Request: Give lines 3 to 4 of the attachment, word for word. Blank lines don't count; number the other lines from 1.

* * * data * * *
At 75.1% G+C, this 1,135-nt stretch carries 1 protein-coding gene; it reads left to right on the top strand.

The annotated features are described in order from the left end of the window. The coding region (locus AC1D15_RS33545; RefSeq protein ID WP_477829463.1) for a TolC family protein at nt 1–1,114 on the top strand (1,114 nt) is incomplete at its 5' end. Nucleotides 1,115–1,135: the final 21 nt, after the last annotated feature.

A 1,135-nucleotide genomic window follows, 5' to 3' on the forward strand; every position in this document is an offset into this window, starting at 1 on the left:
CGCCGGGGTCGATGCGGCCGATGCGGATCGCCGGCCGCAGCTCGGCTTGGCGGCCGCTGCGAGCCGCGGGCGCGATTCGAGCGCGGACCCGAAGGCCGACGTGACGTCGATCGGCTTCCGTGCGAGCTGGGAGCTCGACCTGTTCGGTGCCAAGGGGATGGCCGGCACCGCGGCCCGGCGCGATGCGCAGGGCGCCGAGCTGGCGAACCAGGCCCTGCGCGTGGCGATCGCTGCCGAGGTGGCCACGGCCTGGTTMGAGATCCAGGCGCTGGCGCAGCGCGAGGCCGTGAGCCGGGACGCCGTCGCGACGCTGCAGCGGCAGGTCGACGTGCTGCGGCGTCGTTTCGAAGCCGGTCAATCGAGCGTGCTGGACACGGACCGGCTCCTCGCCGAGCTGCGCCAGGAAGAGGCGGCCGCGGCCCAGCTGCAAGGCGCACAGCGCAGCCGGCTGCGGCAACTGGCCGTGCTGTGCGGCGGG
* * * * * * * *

A 1,135-nucleotide genomic window follows, 5' to 3' on the forward strand; every position in this document is an offset into this window, starting at 1 on the left:
CGCCGGGGTCGATGCGGCCGATGCGGATCGCCGGCCGCAGCTCGGCTTGGCGGCCGCTGCGAGCCGCGGGCGCGATTCGAGCGCGGACCCGAAGGCCGACGTGACGTCGATCGGCTTCCGTGCGAGCTGGGAGCTCGACCTGTTCGGTGCCAAGGGGATGGCCGGCACCGCGGCCCGGCGCGATGCGCAGGGCGCCGAGCTGGCGAACCAGGCCCTGCGCGTGGCGATCGCTGCCGAGGTGGCCACGGCCTGGTTMGAGATCCAGGCGCTGGCGCAGCGCGAGGCCGTGAGCCGGGACGCCGTCGCGACGCTGCAGCGGCAGGTCGACGTGCTGCGGCGTCGTTTCGAAGCCGGTCAATCGAGCGTGCTGGACACGGACCGGCTCCTCGCCGAGCTGCGCCAGGAAGAGGCGGCCGCGGCCCAGCTGCAAGGCGCACAGCGCAGCCGGCTGCGGCAACTGGCCGTGCTGTGCGGCGGG